One of the covered rail loading docks. All of them were overgrown and rust-clad.
Exploring the plant while live Reggae plays nearby was bizarre.
I wonder when fluorescent lighting was added.
Call me angsty, but I like it. Found in the Auxiliary Hospital.
The end of the dock, done quickly and cheaply with wood. The towers were for lights, so ships could be loaded at all hours.
This part of the roundhouse was being brought down by rain and gravity.
Colleen on the roof.
It is unclear when the ‘Superior Warehouse Company’ sign was put up, but it was likely around 1916-1917, when maps indicate it served as a dry goods warehouse, operated by Twohy-Eimon Mercantile Company. The Sivertson sign was likely added in the mid-1980s. In this image I tried to preserve the colors the bricks turn at sunset.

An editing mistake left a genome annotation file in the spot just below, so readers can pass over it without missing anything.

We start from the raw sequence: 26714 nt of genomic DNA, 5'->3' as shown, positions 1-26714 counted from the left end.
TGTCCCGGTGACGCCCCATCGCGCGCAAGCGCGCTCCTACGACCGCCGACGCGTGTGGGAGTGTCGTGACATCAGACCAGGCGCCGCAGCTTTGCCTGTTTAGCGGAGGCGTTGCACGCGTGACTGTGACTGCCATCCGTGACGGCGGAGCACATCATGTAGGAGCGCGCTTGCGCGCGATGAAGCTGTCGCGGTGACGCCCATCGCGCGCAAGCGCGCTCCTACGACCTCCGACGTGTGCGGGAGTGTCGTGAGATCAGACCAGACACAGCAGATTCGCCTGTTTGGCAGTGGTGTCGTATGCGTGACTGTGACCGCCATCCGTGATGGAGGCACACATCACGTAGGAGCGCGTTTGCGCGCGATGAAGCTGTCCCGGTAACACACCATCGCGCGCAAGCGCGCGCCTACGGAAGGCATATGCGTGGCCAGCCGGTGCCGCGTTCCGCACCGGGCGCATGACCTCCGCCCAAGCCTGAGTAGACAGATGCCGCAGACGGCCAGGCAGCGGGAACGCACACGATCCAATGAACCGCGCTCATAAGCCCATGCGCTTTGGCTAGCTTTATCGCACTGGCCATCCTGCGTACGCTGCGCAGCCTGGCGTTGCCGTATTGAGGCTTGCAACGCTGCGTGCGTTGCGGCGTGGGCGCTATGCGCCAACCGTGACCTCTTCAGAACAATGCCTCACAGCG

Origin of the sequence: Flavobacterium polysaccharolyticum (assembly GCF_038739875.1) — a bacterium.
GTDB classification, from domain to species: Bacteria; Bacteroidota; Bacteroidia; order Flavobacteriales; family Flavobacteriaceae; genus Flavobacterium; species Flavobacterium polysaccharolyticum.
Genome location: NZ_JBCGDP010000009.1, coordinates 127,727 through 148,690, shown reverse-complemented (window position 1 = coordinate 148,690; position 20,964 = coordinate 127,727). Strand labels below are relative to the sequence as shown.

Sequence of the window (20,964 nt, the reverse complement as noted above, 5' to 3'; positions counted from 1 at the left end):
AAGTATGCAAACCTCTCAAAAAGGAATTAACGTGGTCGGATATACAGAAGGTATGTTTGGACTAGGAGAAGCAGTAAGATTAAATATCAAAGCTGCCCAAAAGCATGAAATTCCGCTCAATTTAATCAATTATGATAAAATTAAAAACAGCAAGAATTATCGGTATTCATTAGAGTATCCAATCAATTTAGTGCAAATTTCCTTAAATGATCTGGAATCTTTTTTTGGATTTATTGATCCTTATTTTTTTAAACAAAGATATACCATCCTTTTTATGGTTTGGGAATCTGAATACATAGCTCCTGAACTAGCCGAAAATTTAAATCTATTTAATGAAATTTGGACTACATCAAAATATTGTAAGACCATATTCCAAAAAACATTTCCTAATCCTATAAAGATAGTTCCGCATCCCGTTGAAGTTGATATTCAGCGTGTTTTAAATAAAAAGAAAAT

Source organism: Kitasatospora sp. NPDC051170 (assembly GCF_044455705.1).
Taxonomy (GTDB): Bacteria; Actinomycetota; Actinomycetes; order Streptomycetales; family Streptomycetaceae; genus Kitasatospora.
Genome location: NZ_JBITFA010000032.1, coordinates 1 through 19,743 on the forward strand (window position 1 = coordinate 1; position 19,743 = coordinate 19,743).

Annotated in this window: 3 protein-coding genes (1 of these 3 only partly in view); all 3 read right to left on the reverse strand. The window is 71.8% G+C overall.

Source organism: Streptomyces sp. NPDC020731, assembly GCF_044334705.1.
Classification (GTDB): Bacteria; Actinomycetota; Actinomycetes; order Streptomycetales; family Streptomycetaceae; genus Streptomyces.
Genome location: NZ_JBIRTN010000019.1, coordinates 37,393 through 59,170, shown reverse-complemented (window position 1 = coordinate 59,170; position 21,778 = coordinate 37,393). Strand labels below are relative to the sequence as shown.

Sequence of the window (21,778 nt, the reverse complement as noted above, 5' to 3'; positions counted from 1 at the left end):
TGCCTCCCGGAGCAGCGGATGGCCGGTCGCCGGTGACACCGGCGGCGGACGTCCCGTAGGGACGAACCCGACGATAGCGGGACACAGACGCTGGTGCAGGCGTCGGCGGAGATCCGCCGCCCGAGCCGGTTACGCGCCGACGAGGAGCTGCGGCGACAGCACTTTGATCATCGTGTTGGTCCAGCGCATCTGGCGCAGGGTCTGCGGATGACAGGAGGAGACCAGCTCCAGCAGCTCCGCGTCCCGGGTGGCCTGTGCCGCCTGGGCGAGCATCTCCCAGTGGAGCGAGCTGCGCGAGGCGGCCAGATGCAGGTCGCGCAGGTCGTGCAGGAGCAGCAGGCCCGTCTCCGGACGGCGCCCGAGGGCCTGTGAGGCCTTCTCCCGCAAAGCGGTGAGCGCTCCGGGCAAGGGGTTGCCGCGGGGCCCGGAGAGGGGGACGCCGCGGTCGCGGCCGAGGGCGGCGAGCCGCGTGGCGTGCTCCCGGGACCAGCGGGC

A passing cloud almost looks like a puff of smoke from the trimmed smokestack of Consolidated D. In the lower corner you can see a little Stonehenge that someone with a sense of humor and heavy equipment built.